Salt water and memories 

Hi Everyone!

I will just start by saying that I WAS NOT READY to come home from the beach! A long weekend was not long enough. It was a few glorious days of much needed R&R though. Miss L. spent the weekend with her Aunt Netty and Uncle Steve. I think she decided the Old Farts wasted a good beach trip when we told her our weekend consisted of eating, sleeping and sitting on the beach. Did I mention that it was glorious? I slept for 11, yes, ELEVEN straight hours!


And now back to the grind. 

Nothing creative. Nothing fun. 

We are now on a time crunch to finish up at my late SIL’s house. Every spare minute will be spent there moving stuff out. Tomorrow we are having a POD dropped in our front yard to stuff everything into until I get time to sort it all out. Yeah. You hear the excitement in my voice don’t you?

Next week we are once again calling in all available family members to do some heavy moving. It has been hard enough watching D. and his sister remembering their Mom, Grandparents and sister as we sort through all the generations of stuff. Now the nieces and nephews will have to come to grips with the fact that the house they have happy memories of their Grandma Judy in (it was her house before it was my SIL’s) will have to be sold. 

Our annual chicken stew is this weekend. I have several boxes of family items that I am either delivering to a family member or taking for the family to sort through and take with them. Hopefully there will be good family stories told over these. It is kind of weird being the outsider without emotional attachment to all these family mementos. I am often able to appreciate the old items for their workmanship, artistry or history without a memory of where it sat in Grandmomma’s kitchen or remembering someone working on needlework at a Sunday dinner.


Today I unpacked several drinking glasses from the 50’s and they were so bright and cheerful that I decided I would replace the ones we normally use that no one seems to like. While I am noticing how much better the thickness and quality of glass is than current ones, D. is telling me how he always noticed that his Granddad’s cornbread and milk (it’s a Southern thing if you aren’t from around here) matched the design colors on the glass he is using. This change of glasses not only gave Miss L. some family history but general history as well as we explained how some of the glasses were once jelly jars.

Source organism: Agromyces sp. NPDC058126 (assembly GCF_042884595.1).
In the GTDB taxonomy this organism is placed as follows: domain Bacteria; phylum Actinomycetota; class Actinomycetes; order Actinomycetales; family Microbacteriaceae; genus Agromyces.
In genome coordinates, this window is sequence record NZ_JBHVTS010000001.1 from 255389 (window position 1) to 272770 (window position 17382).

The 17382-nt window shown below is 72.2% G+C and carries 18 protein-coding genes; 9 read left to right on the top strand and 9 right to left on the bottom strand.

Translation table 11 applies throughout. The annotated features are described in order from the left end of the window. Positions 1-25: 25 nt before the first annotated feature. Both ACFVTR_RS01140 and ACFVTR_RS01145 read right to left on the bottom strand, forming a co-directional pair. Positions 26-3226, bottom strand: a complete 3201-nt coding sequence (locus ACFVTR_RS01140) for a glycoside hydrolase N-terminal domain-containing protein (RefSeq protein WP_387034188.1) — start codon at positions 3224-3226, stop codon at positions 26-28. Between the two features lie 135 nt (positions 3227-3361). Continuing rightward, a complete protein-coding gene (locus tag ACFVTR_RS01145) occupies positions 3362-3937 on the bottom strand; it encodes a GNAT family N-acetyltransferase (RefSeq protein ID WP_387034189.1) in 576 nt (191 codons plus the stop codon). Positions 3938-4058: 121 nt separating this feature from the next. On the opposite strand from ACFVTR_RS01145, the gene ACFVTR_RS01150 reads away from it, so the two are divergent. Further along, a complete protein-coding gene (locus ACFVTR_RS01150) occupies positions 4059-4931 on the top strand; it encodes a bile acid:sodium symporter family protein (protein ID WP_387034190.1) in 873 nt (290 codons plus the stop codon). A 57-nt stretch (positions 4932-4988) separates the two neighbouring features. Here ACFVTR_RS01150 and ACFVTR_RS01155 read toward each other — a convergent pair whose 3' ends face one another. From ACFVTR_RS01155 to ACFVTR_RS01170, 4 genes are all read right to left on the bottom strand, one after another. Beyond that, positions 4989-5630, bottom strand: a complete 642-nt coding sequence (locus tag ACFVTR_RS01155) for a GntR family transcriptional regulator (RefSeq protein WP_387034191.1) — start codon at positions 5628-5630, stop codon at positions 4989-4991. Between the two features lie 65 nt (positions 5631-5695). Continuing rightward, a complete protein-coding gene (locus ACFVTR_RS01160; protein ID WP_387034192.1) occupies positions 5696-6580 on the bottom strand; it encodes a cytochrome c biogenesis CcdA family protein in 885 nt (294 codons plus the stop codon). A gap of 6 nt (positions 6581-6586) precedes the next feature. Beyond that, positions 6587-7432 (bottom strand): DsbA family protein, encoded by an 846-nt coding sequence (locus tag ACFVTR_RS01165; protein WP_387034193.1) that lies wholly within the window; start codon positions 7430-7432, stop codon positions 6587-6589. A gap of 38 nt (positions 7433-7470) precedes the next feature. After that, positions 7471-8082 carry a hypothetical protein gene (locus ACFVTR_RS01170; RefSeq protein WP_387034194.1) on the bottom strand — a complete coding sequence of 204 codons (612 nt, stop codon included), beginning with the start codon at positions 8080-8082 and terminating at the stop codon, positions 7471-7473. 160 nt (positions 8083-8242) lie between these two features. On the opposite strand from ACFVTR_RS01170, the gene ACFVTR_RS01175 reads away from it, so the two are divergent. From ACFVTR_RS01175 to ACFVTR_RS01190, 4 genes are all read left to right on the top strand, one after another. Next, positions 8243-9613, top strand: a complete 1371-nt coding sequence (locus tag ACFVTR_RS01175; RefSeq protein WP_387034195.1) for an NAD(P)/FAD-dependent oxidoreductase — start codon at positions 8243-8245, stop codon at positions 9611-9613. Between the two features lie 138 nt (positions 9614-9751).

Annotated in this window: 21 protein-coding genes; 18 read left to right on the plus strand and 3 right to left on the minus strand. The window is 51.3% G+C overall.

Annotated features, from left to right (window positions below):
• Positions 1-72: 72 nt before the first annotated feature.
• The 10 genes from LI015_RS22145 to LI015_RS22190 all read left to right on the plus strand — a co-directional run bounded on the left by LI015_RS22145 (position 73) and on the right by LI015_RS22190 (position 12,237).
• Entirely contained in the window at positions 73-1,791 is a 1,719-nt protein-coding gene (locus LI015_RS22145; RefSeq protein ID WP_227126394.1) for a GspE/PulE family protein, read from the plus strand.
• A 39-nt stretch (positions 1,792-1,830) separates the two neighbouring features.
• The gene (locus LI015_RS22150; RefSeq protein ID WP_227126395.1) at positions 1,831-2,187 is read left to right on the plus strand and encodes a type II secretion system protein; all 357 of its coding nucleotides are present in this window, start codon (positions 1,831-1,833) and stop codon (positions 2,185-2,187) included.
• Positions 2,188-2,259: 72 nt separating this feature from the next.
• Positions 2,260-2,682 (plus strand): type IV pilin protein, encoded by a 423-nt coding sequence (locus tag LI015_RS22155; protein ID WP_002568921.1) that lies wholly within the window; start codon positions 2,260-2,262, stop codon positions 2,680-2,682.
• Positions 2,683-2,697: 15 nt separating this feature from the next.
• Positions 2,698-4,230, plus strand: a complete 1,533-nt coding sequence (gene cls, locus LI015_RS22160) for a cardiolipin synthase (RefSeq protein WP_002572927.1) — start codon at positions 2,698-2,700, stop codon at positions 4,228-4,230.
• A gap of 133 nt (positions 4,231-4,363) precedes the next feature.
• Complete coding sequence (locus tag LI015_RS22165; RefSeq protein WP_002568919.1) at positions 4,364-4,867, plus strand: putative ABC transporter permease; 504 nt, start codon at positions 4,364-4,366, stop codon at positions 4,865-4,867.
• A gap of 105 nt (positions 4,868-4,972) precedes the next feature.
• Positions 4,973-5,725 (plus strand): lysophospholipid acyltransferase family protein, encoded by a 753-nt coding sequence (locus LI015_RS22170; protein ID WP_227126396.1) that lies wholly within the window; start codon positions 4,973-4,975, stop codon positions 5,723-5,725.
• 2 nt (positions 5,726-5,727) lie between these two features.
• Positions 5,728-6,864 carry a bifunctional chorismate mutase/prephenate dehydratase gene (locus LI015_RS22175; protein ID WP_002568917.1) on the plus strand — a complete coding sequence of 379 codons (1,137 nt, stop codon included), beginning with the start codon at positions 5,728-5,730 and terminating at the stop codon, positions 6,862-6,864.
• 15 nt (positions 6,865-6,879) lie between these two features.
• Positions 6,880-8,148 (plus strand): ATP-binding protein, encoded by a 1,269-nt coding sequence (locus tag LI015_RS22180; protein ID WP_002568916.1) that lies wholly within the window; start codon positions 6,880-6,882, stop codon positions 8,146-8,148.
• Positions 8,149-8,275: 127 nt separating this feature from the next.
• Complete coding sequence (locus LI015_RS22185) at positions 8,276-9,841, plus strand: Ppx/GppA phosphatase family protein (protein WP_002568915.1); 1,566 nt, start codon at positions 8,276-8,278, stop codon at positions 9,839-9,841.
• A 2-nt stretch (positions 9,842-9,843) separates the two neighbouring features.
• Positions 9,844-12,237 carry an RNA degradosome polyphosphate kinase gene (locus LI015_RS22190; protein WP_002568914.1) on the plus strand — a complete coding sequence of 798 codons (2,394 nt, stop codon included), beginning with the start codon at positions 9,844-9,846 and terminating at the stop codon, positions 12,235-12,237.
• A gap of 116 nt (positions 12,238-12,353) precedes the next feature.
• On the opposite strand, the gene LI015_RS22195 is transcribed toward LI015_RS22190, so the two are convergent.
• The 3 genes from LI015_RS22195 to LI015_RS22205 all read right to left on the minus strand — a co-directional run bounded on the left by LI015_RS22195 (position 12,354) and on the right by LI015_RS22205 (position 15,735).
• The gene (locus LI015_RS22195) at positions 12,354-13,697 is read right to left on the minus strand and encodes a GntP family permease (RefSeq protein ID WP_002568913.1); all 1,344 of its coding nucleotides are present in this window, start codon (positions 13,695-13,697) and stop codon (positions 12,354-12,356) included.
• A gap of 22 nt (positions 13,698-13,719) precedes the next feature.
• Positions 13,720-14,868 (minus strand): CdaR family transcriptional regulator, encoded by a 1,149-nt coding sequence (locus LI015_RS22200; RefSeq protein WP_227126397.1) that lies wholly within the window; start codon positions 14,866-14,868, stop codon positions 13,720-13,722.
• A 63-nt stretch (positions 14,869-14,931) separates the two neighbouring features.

Most of the cleaning out and sorting is just hard labor, but when some of the old pieces of pottery or needlework or old 40’s clothes turn up it becomes a little treasure to appreciate.  I’m afraid that future generations will not get as much enjoyment from our mass produced plastic and cold technology. Hopefully we will find our way back to quality and beauty before the skills are lost. 

So, maybe next week I will share a photo of our beautiful POD. Yuck. I hope it won’t have to hang around too long. I guess an eyesore in your front yard is motivation enough to get a daunting job done. B.J.C. thank you for the sweet note. That helped me keep my chin up and carry on! 

Have a great week and go make something beautiful! 

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Hands

hands photo-1439920120577-eb3a83c16dd7

Most of us come into this world with two hands and ten fingers. Once the early infant discovery of our hands and their abilities is over we give little thought to the miraculous appendages that serves us so well in our lifetime. Now, at the age of 53, I am deeply appreciating what my hands have allowed me to do.